An intangible heritage inheritor works at the Yuyaochang (Royal Kiln) National Archaeological Site Park.WEI XIAOHAO/CHINA DAILY
Traditional skills are being blended with new production methods
Known as China’s ceramic capital, Jingdezhen in Jiangxi province with its centuries-old kilns, dimly lit workshops and master craftsmen, evokes memories of ancient times.
However, it’s now blending traditional crafts with automated production and innovative designs, which has turned the city into a modern porcelain powerhouse.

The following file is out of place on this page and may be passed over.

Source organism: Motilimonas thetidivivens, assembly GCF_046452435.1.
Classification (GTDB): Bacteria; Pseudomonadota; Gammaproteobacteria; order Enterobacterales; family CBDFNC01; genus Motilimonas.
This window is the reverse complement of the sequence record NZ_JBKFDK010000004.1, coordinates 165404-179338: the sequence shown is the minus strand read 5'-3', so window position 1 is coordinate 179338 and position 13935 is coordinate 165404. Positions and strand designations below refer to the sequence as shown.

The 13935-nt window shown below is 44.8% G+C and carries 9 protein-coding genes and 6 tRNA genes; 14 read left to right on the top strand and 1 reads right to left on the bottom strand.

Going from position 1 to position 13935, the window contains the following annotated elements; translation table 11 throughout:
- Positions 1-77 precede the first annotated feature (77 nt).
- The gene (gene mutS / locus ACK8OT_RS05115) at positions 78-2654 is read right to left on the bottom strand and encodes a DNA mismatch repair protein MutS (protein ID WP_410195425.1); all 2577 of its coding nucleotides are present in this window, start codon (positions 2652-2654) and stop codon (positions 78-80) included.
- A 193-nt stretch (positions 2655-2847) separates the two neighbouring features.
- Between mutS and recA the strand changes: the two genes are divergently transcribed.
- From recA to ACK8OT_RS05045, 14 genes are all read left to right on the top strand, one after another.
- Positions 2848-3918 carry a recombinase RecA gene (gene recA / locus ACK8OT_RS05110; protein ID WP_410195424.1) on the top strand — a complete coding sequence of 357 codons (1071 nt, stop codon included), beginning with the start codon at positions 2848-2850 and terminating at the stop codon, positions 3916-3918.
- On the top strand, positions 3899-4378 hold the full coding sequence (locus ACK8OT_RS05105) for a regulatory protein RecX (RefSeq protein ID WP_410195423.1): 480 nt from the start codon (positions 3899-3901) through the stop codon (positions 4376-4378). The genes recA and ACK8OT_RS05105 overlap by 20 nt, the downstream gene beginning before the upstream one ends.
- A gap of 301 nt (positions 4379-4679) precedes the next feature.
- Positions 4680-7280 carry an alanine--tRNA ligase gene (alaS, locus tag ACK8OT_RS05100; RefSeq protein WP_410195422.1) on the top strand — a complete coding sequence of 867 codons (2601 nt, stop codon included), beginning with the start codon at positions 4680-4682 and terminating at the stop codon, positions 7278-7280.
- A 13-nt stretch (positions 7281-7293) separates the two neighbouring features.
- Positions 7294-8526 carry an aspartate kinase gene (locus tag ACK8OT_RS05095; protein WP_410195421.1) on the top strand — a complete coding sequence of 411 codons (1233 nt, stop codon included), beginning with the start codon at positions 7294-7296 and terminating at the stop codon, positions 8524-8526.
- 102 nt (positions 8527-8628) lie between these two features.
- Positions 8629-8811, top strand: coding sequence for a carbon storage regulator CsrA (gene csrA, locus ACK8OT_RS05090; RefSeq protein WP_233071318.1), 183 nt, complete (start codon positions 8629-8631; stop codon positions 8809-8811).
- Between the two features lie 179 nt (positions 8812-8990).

Traditional production areas have been upgraded into industrial zones or venues for ceramic art.
A few old kilns and workshops have been turned into art museums.
Sales methods have been modernized, with livestreams used to directly sell porcelain online from workshops or night markets.
The city has also become a magnet for foreign ceramic artists. Ryan LaBar came to Jingdezhen five years ago from the United States. He said he draws inspiration for his works from talking with local artists as well as the artistic ambience of the city which inspires creativity.
A master potter at the Yuyaochang National Archaeological Site Park where porcelain is made by hand. WEI XIAOHAO/CHINA DAILY